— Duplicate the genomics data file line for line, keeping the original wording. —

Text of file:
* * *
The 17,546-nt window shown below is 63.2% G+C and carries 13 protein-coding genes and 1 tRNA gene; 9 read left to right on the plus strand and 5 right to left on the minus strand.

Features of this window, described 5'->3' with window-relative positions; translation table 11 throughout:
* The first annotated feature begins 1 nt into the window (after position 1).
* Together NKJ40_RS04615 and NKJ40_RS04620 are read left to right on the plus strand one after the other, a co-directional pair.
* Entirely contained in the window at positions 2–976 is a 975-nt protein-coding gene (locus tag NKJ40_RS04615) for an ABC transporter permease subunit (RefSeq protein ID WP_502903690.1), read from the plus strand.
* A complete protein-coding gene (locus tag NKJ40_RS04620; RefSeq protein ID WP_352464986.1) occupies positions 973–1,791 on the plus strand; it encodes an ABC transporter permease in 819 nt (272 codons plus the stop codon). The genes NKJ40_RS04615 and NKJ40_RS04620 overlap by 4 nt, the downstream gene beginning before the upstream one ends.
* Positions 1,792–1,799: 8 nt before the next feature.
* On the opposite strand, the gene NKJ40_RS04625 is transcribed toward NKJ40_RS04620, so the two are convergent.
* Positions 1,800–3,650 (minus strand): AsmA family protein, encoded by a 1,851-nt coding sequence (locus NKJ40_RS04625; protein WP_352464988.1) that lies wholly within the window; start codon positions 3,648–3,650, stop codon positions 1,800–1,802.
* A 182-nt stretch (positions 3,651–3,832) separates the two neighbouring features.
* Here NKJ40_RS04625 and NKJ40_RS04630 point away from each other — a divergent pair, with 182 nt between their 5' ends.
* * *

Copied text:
The 17,546-nt window shown below is 63.2% G+C and carries 13 protein-coding genes and 1 tRNA gene; 9 read left to right on the plus strand and 5 right to left on the minus strand.

Features of this window, described 5'->3' with window-relative positions; translation table 11 throughout:
* The first annotated feature begins 1 nt into the window (after position 1).
* Together NKJ40_RS04615 and NKJ40_RS04620 are read left to right on the plus strand one after the other, a co-directional pair.
* Entirely contained in the window at positions 2–976 is a 975-nt protein-coding gene (locus tag NKJ40_RS04615) for an ABC transporter permease subunit (RefSeq protein ID WP_502903690.1), read from the plus strand.
* A complete protein-coding gene (locus tag NKJ40_RS04620; RefSeq protein ID WP_352464986.1) occupies positions 973–1,791 on the plus strand; it encodes an ABC transporter permease in 819 nt (272 codons plus the stop codon). The genes NKJ40_RS04615 and NKJ40_RS04620 overlap by 4 nt, the downstream gene beginning before the upstream one ends.
* Positions 1,792–1,799: 8 nt before the next feature.
* On the opposite strand, the gene NKJ40_RS04625 is transcribed toward NKJ40_RS04620, so the two are convergent.
* Positions 1,800–3,650 (minus strand): AsmA family protein, encoded by a 1,851-nt coding sequence (locus NKJ40_RS04625; protein WP_352464988.1) that lies wholly within the window; start codon positions 3,648–3,650, stop codon positions 1,800–1,802.
* A 182-nt stretch (positions 3,651–3,832) separates the two neighbouring features.
* Here NKJ40_RS04625 and NKJ40_RS04630 point away from each other — a divergent pair, with 182 nt between their 5' ends.